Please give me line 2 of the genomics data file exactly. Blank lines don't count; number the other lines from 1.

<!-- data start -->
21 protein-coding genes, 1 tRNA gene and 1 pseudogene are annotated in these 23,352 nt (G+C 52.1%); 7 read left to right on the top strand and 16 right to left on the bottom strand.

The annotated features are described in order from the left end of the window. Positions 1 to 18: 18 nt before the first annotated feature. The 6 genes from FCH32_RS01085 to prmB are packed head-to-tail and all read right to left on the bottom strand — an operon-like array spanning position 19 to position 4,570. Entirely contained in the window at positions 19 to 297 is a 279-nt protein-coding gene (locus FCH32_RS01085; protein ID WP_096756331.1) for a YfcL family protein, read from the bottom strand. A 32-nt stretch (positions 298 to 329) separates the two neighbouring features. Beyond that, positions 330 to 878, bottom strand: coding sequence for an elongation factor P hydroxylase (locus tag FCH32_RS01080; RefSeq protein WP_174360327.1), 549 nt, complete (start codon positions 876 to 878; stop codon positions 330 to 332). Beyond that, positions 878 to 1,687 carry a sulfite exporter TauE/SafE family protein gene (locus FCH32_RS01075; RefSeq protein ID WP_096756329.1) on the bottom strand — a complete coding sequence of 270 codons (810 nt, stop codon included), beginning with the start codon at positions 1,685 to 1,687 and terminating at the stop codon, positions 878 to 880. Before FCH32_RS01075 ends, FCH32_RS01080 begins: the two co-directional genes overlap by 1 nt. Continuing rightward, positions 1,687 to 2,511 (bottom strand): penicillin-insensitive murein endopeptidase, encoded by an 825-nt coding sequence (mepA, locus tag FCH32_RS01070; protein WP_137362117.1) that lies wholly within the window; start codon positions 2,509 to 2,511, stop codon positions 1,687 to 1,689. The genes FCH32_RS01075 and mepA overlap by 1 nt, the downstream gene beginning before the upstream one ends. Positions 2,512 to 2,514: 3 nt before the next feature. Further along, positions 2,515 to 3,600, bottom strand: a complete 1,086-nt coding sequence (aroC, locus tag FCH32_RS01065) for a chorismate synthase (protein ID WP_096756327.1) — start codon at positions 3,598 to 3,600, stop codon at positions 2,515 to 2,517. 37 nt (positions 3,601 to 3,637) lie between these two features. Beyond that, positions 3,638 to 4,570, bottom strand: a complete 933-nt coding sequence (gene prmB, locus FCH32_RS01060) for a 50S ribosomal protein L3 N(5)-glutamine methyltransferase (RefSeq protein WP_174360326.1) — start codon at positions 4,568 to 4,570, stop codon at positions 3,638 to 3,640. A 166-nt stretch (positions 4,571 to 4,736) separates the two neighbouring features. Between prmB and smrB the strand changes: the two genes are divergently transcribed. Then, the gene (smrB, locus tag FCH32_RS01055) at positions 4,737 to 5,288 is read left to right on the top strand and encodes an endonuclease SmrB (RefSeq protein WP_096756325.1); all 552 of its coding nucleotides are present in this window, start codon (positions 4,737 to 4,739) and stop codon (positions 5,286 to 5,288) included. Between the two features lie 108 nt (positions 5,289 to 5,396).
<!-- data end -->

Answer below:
The annotated features are described in order from the left end of the window. Positions 1 to 18: 18 nt before the first annotated feature. The 6 genes from FCH32_RS01085 to prmB are packed head-to-tail and all read right to left on the bottom strand — an operon-like array spanning position 19 to position 4,570. Entirely contained in the window at positions 19 to 297 is a 279-nt protein-coding gene (locus FCH32_RS01085; protein ID WP_096756331.1) for a YfcL family protein, read from the bottom strand. A 32-nt stretch (positions 298 to 329) separates the two neighbouring features. Beyond that, positions 330 to 878, bottom strand: coding sequence for an elongation factor P hydroxylase (locus tag FCH32_RS01080; RefSeq protein WP_174360327.1), 549 nt, complete (start codon positions 876 to 878; stop codon positions 330 to 332). Beyond that, positions 878 to 1,687 carry a sulfite exporter TauE/SafE family protein gene (locus FCH32_RS01075; RefSeq protein ID WP_096756329.1) on the bottom strand — a complete coding sequence of 270 codons (810 nt, stop codon included), beginning with the start codon at positions 1,685 to 1,687 and terminating at the stop codon, positions 878 to 880. Before FCH32_RS01075 ends, FCH32_RS01080 begins: the two co-directional genes overlap by 1 nt. Continuing rightward, positions 1,687 to 2,511 (bottom strand): penicillin-insensitive murein endopeptidase, encoded by an 825-nt coding sequence (mepA, locus tag FCH32_RS01070; protein WP_137362117.1) that lies wholly within the window; start codon positions 2,509 to 2,511, stop codon positions 1,687 to 1,689. The genes FCH32_RS01075 and mepA overlap by 1 nt, the downstream gene beginning before the upstream one ends. Positions 2,512 to 2,514: 3 nt before the next feature. Further along, positions 2,515 to 3,600, bottom strand: a complete 1,086-nt coding sequence (aroC, locus tag FCH32_RS01065) for a chorismate synthase (protein ID WP_096756327.1) — start codon at positions 3,598 to 3,600, stop codon at positions 2,515 to 2,517. 37 nt (positions 3,601 to 3,637) lie between these two features. Beyond that, positions 3,638 to 4,570, bottom strand: a complete 933-nt coding sequence (gene prmB, locus FCH32_RS01060) for a 50S ribosomal protein L3 N(5)-glutamine methyltransferase (RefSeq protein WP_174360326.1) — start codon at positions 4,568 to 4,570, stop codon at positions 3,638 to 3,640. A 166-nt stretch (positions 4,571 to 4,736) separates the two neighbouring features. Between prmB and smrB the strand changes: the two genes are divergently transcribed. Then, the gene (smrB, locus tag FCH32_RS01055) at positions 4,737 to 5,288 is read left to right on the top strand and encodes an endonuclease SmrB (RefSeq protein WP_096756325.1); all 552 of its coding nucleotides are present in this window, start codon (positions 4,737 to 4,739) and stop codon (positions 5,286 to 5,288) included. Between the two features lie 108 nt (positions 5,289 to 5,396).